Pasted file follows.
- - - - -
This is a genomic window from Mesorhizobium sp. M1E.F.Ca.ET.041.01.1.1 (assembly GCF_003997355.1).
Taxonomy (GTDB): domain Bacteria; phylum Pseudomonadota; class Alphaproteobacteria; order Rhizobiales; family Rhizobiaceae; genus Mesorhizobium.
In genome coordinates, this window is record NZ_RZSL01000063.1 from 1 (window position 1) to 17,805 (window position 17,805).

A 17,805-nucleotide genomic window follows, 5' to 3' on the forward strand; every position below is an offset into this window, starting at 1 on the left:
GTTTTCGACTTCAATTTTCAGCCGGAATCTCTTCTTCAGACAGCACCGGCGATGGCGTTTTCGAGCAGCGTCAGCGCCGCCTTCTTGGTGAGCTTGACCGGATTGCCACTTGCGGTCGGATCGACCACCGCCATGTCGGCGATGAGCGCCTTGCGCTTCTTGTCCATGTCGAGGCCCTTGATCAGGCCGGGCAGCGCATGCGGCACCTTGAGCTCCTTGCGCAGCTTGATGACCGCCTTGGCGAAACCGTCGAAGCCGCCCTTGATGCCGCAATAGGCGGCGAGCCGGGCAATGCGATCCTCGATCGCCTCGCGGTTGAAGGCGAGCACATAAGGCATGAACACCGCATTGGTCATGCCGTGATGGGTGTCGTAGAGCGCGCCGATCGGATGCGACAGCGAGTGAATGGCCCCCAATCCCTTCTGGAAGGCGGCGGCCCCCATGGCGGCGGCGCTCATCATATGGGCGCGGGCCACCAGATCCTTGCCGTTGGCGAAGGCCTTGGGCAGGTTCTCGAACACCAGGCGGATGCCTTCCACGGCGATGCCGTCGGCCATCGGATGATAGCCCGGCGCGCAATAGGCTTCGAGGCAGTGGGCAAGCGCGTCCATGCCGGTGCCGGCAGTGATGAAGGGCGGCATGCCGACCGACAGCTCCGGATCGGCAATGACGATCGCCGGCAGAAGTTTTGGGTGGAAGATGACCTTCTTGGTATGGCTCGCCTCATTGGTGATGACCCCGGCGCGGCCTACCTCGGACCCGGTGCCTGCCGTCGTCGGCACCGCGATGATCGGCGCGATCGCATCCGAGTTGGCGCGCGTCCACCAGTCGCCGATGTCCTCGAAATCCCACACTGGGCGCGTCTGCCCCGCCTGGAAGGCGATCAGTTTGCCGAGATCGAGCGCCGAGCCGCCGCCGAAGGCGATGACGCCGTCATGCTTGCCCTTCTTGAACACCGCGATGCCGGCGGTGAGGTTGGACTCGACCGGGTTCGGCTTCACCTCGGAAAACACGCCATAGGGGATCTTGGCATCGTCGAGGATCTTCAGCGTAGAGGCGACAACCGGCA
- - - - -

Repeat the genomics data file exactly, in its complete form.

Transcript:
This is a genomic window from Mesorhizobium sp. M1E.F.Ca.ET.041.01.1.1 (assembly GCF_003997355.1).
Taxonomy (GTDB): domain Bacteria; phylum Pseudomonadota; class Alphaproteobacteria; order Rhizobiales; family Rhizobiaceae; genus Mesorhizobium.
In genome coordinates, this window is record NZ_RZSL01000063.1 from 1 (window position 1) to 17,805 (window position 17,805).

A 17,805-nucleotide genomic window follows, 5' to 3' on the forward strand; every position below is an offset into this window, starting at 1 on the left:
GTTTTCGACTTCAATTTTCAGCCGGAATCTCTTCTTCAGACAGCACCGGCGATGGCGTTTTCGAGCAGCGTCAGCGCCGCCTTCTTGGTGAGCTTGACCGGATTGCCACTTGCGGTCGGATCGACCACCGCCATGTCGGCGATGAGCGCCTTGCGCTTCTTGTCCATGTCGAGGCCCTTGATCAGGCCGGGCAGCGCATGCGGCACCTTGAGCTCCTTGCGCAGCTTGATGACCGCCTTGGCGAAACCGTCGAAGCCGCCCTTGATGCCGCAATAGGCGGCGAGCCGGGCAATGCGATCCTCGATCGCCTCGCGGTTGAAGGCGAGCACATAAGGCATGAACACCGCATTGGTCATGCCGTGATGGGTGTCGTAGAGCGCGCCGATCGGATGCGACAGCGAGTGAATGGCCCCCAATCCCTTCTGGAAGGCGGCGGCCCCCATGGCGGCGGCGCTCATCATATGGGCGCGGGCCACCAGATCCTTGCCGTTGGCGAAGGCCTTGGGCAGGTTCTCGAACACCAGGCGGATGCCTTCCACGGCGATGCCGTCGGCCATCGGATGATAGCCCGGCGCGCAATAGGCTTCGAGGCAGTGGGCAAGCGCGTCCATGCCGGTGCCGGCAGTGATGAAGGGCGGCATGCCGACCGACAGCTCCGGATCGGCAATGACGATCGCCGGCAGAAGTTTTGGGTGGAAGATGACCTTCTTGGTATGGCTCGCCTCATTGGTGATGACCCCGGCGCGGCCTACCTCGGACCCGGTGCCTGCCGTCGTCGGCACCGCGATGATCGGCGCGATCGCATCCGAGTTGGCGCGCGTCCACCAGTCGCCGATGTCCTCGAAATCCCACACTGGGCGCGTCTGCCCCGCCTGGAAGGCGATCAGTTTGCCGAGATCGAGCGCCGAGCCGCCGCCGAAGGCGATGACGCCGTCATGCTTGCCCTTCTTGAACACCGCGATGCCGGCGGTGAGGTTGGACTCGACCGGGTTCGGCTTCACCTCGGAAAACACGCCATAGGGGATCTTGGCATCGTCGAGGATCTTCAGCGTAGAGGCGACAACCGGCA